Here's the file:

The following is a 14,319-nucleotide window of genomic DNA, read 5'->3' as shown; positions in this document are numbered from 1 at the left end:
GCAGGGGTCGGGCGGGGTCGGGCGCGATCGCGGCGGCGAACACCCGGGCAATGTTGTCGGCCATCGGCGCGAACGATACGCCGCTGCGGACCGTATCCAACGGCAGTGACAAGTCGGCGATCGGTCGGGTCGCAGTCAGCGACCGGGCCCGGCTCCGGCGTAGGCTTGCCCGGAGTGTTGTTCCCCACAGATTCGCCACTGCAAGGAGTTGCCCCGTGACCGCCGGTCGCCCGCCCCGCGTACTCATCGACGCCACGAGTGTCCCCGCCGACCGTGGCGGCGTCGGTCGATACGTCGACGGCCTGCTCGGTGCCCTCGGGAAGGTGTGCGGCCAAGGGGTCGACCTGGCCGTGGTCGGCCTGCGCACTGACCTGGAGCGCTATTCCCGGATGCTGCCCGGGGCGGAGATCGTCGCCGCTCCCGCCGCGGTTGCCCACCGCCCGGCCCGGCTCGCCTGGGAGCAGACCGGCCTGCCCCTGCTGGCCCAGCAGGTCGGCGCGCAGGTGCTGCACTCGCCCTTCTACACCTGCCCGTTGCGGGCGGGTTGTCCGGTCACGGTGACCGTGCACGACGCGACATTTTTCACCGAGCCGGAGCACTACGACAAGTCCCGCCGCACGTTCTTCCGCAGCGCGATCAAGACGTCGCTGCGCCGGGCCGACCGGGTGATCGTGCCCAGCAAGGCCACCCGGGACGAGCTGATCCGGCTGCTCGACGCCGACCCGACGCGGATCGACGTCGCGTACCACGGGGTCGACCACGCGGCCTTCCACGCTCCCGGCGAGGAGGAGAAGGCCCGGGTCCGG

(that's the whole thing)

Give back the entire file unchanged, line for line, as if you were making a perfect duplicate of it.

The following is a 14,319-nucleotide window of genomic DNA, read 5'->3' as shown; positions in this document are numbered from 1 at the left end:
GCAGGGGTCGGGCGGGGTCGGGCGCGATCGCGGCGGCGAACACCCGGGCAATGTTGTCGGCCATCGGCGCGAACGATACGCCGCTGCGGACCGTATCCAACGGCAGTGACAAGTCGGCGATCGGTCGGGTCGCAGTCAGCGACCGGGCCCGGCTCCGGCGTAGGCTTGCCCGGAGTGTTGTTCCCCACAGATTCGCCACTGCAAGGAGTTGCCCCGTGACCGCCGGTCGCCCGCCCCGCGTACTCATCGACGCCACGAGTGTCCCCGCCGACCGTGGCGGCGTCGGTCGATACGTCGACGGCCTGCTCGGTGCCCTCGGGAAGGTGTGCGGCCAAGGGGTCGACCTGGCCGTGGTCGGCCTGCGCACTGACCTGGAGCGCTATTCCCGGATGCTGCCCGGGGCGGAGATCGTCGCCGCTCCCGCCGCGGTTGCCCACCGCCCGGCCCGGCTCGCCTGGGAGCAGACCGGCCTGCCCCTGCTGGCCCAGCAGGTCGGCGCGCAGGTGCTGCACTCGCCCTTCTACACCTGCCCGTTGCGGGCGGGTTGTCCGGTCACGGTGACCGTGCACGACGCGACATTTTTCACCGAGCCGGAGCACTACGACAAGTCCCGCCGCACGTTCTTCCGCAGCGCGATCAAGACGTCGCTGCGCCGGGCCGACCGGGTGATCGTGCCCAGCAAGGCCACCCGGGACGAGCTGATCCGGCTGCTCGACGCCGACCCGACGCGGATCGACGTCGCGTACCACGGGGTCGACCACGCGGCCTTCCACGCTCCCGGCGAGGAGGAGAAGGCCCGGGTCCGG